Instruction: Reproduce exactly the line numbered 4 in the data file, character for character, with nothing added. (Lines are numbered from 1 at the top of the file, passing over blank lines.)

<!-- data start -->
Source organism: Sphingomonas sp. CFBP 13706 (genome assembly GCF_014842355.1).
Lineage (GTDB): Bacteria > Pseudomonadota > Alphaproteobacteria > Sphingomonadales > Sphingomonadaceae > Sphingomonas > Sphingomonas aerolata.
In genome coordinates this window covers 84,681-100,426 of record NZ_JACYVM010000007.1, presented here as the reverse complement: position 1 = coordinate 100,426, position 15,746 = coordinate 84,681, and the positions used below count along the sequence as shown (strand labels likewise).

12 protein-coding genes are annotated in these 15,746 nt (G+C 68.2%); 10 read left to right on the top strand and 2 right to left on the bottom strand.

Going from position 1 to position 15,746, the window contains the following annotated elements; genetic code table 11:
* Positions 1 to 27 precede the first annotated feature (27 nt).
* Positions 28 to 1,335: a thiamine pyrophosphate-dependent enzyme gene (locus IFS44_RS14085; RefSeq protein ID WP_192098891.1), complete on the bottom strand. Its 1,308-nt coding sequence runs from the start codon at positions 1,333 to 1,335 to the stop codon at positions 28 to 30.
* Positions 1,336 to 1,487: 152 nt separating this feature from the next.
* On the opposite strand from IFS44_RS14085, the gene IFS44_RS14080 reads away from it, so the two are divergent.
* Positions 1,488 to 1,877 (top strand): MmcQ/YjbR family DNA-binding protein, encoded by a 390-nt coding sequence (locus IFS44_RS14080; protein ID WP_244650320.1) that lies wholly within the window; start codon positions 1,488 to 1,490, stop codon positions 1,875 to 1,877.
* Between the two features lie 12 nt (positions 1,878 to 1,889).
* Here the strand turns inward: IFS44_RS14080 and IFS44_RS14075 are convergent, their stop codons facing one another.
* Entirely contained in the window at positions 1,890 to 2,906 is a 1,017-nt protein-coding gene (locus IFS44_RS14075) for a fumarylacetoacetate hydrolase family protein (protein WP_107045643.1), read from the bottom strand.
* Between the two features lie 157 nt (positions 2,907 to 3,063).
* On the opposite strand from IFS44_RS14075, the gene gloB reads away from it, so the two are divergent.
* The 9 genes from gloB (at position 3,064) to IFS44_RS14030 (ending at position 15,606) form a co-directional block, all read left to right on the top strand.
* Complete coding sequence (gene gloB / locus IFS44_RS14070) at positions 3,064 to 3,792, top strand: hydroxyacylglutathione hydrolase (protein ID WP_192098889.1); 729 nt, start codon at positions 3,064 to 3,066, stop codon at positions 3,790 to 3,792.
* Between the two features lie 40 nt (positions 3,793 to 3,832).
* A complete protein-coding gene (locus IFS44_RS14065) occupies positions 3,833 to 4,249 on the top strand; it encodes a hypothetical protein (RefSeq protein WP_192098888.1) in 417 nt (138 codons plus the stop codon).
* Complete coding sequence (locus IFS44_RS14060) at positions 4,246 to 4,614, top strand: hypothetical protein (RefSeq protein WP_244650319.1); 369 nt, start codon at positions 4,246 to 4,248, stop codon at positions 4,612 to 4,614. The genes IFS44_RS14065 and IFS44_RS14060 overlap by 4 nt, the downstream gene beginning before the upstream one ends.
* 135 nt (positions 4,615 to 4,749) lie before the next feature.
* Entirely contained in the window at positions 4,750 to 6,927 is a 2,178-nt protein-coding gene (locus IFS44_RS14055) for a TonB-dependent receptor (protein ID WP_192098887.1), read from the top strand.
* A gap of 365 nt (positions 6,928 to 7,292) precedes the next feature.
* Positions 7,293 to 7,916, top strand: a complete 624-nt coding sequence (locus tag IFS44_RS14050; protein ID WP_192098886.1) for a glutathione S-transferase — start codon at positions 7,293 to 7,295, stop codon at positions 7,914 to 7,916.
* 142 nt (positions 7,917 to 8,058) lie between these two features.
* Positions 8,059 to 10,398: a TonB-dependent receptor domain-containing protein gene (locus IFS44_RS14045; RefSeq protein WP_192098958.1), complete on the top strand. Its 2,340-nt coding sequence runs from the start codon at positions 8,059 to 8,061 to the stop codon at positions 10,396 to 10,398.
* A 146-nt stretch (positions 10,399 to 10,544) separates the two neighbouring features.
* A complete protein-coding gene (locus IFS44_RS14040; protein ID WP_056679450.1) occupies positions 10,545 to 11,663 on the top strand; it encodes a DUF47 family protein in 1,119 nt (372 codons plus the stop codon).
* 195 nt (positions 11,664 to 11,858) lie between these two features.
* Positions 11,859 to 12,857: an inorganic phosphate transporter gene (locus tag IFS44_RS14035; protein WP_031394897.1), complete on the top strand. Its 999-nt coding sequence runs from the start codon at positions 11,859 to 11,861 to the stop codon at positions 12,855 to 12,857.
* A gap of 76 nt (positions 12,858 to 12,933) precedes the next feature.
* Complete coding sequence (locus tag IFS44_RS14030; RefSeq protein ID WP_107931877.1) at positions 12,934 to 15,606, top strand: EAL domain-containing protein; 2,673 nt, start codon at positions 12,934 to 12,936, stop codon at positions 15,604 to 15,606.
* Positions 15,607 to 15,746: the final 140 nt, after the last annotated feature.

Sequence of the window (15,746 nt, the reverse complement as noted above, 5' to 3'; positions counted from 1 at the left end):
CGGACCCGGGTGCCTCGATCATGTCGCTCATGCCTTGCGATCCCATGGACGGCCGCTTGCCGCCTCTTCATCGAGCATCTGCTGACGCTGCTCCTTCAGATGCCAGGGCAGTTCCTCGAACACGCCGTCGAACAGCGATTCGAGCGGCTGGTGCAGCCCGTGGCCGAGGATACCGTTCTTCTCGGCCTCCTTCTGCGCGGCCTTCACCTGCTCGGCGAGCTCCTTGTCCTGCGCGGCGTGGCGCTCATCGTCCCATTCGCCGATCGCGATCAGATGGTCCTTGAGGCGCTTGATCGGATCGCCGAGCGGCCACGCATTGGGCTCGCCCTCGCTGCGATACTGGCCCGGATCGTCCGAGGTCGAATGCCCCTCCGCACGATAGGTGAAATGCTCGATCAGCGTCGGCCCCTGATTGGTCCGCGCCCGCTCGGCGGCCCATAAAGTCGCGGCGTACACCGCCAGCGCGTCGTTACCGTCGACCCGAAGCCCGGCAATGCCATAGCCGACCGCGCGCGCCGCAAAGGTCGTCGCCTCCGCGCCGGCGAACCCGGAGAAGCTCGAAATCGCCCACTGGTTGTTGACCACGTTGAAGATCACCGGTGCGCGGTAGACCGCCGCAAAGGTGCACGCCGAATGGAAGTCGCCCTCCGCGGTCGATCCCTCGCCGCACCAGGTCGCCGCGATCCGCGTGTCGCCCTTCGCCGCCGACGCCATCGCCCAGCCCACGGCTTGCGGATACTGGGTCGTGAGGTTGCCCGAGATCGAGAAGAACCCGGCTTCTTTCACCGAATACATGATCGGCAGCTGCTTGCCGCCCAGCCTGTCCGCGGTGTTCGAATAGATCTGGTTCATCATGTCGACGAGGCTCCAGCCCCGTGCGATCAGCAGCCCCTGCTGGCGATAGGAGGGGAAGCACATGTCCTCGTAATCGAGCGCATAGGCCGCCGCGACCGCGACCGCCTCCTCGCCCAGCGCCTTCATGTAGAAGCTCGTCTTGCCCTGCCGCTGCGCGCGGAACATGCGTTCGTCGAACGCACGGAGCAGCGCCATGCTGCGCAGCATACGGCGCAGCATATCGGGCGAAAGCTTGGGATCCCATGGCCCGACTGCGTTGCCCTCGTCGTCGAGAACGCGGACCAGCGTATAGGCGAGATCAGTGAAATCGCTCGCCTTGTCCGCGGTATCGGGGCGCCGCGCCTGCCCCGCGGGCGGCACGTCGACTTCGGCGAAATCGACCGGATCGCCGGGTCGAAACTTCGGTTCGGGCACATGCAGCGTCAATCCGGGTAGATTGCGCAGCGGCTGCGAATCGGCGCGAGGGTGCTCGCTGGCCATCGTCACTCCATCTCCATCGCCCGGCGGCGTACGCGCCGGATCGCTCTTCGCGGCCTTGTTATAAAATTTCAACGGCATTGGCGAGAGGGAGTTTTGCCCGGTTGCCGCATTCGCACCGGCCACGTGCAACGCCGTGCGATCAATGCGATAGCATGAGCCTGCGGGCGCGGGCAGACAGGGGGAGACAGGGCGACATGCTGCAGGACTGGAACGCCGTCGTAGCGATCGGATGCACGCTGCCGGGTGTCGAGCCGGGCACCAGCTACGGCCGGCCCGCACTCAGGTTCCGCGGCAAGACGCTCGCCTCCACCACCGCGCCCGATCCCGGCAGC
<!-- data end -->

12 protein-coding genes are annotated in these 15,746 nt (G+C 68.2%); 10 read left to right on the top strand and 2 right to left on the bottom strand.